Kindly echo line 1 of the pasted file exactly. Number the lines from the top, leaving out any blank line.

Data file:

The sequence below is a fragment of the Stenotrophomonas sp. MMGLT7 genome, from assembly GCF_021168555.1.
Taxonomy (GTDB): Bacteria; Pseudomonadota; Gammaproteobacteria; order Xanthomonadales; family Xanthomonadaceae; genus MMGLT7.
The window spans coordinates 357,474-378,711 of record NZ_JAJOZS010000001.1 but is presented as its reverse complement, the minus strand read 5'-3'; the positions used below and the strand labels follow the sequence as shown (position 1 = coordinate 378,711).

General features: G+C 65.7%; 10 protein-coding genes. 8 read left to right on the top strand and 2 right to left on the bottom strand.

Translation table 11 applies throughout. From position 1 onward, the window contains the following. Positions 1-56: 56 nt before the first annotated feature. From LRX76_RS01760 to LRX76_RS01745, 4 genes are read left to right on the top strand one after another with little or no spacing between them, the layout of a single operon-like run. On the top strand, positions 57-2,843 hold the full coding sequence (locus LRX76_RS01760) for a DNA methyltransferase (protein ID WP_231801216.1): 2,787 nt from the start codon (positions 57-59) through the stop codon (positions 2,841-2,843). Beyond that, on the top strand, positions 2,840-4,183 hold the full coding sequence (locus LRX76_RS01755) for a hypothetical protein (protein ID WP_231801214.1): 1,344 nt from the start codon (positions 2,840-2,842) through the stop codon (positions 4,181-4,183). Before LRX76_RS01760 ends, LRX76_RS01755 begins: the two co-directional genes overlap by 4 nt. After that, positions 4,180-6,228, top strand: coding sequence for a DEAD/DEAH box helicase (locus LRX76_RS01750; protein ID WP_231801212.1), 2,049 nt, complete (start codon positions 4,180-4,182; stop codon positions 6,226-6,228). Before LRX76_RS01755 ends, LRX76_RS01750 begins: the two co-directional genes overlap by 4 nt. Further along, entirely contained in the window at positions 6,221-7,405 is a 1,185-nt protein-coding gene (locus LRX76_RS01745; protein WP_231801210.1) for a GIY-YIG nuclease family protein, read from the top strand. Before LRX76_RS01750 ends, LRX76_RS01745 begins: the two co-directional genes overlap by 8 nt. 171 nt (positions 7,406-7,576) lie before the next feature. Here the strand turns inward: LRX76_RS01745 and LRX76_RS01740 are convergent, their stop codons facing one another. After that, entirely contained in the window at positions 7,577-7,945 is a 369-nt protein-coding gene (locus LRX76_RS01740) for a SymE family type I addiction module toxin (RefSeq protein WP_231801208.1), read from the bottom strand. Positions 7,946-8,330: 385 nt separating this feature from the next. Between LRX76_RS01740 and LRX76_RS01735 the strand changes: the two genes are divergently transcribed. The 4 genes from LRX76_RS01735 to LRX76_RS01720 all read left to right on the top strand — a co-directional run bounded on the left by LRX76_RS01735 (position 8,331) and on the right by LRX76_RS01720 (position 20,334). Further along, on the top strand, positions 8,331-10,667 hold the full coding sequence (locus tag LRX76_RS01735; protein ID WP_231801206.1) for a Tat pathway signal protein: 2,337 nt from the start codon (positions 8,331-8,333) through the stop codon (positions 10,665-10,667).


The sequence below is a fragment of the Stenotrophomonas sp. MMGLT7 genome, from assembly GCF_021168555.1.